radiation. The continuing discussions of this and the associated
idea of decaying dark matter
(Sciama, 2001,
and references therein) are testimony to the appeal. Considerations in
the decay of dark energy include the
effect on the formation of light elements at
*z* ~ 10^{10}, the contribution to the
-ray or
optical extragalactic
background radiation, and the perturbation to the spectrum of
the 3 K cosmic microwave background radiation.
^{49}

The effect on the 3 K cosmic microwave background was of
particular interest a
decade ago, as a possible explanation of indications of a
significant departure from a Planck spectrum. Precision
measurements now show the spectrum is very close to thermal.
The measurements and their interpretation are discussed by
Fixsen et al. (1996).
They show that the allowed addition to the
3 K cosmic microwave background energy density
_{R}
is limited to just
_{R} /
_{R}
10^{-4}
since redshift *z* ~ 10^{5}, when the interaction between
matter and radiation was last strong enough for thermal relaxation. The
bound on
_{R} /
_{R} is
not inconsistent with what
the galaxies are thought to produce, but it is well below an
observationally interesting dark energy density.

Dark energy could decay by emission of dark matter, cold or hot,
without disturbing the spectrum of the 3 K cosmic microwave background
radiation. For example, let us suppose the dark energy
equation of state is *w*_{X} = - 1, and hypothetical
microphysics causes the dark energy density to decay as
_{}
*a*^{-n}
by the production of nonrelativistic dark matter. Then Bronstein's
Eq. (36) says the dark matter density varies with time as

(46) |

where *A* is a constant and 0 < *n* < 3. In the late
time limit the
dark matter density is a fixed fraction of the dark energy. But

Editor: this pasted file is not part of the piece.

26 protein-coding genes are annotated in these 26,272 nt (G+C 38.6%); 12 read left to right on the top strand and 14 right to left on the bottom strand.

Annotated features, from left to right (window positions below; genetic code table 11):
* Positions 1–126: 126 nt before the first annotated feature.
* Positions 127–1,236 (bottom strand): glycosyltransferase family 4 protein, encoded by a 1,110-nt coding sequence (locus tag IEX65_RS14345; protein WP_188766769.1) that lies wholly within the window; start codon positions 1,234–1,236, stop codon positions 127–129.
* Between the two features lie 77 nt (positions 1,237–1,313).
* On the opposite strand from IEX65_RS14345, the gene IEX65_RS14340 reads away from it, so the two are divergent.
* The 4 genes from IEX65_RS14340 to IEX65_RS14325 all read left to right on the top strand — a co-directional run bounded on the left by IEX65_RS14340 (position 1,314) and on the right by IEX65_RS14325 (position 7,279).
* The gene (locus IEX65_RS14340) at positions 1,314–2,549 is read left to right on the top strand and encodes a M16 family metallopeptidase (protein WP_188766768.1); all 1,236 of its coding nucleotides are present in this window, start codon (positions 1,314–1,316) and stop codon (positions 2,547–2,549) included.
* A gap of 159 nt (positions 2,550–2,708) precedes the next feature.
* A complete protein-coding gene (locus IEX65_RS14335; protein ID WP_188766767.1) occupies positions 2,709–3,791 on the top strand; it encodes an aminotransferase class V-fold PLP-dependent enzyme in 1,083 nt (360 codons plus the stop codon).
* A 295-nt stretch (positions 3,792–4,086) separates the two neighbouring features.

for the standard interpretation of the measured anisotropy of the
3 K background we would have to suppose the first term on the
right hand side of Eq. (46) is not much smaller than
the second, so the coincidences issue discussed in
Sec. III.B.2
is not much relieved. It does help relieve the problem with the small
present value of
_{} (to
be discussed in connection with Eq. [47]).

We are not aware of any work on this decaying dark energy picture. Attention instead has turned to the idea that the dark energy density evolves without emission, as illustrated in Eq. (45) and the two classes of physical models to be discussed next.

The physics and cosmology of topological defects produced at
phase transitions in the early universe are reviewed by
Vilenkin and Shellard
(1994).
An example of dark energy is a tangled web
of cosmic string, with fixed mass per unit length, which
self-intersects without reconnection. In
Vilenkin's (1984)
analysis ^{50}
the mean mass density in strings scales as
_{string}
(*ta*(*t*))^{-1}. When ordinary matter is
the dominant contribution to
^{2} /
*a*^{2}, the ratio of mass densities is
_{string}
/
*t*^{1/3}. Thus at late
times the string mass dominates. In this limit,
_{string}
*a*^{-2}, *w*_{X} = - 1/3 for the XCDM
parametrization of Eq. (45), and the universe expands as
*a* *t*.
Davis (1987) and
Kamionkowski and Toumbas
(1996)
propose the same behavior for a texture model.
One can also imagine domain walls fill space densely enough not
to be dangerous. If the domain walls are fixed in comoving
coordinates the domain wall energy density scales as
_{X}
*a*^{-1}
(Zel'dovich, Kobzarev, and
Okun, 1974;
Battye, Bucher, and
Spergel, 1999).
The corresponding
equation of state parameter is *w*_{X} = - 2/3, which is
thought to be easier to reconcile
with the supernova measurements than *w*_{X} = - 1/3
(Garnavich et al.,
1998;
Perlmutter et al.,
1999a).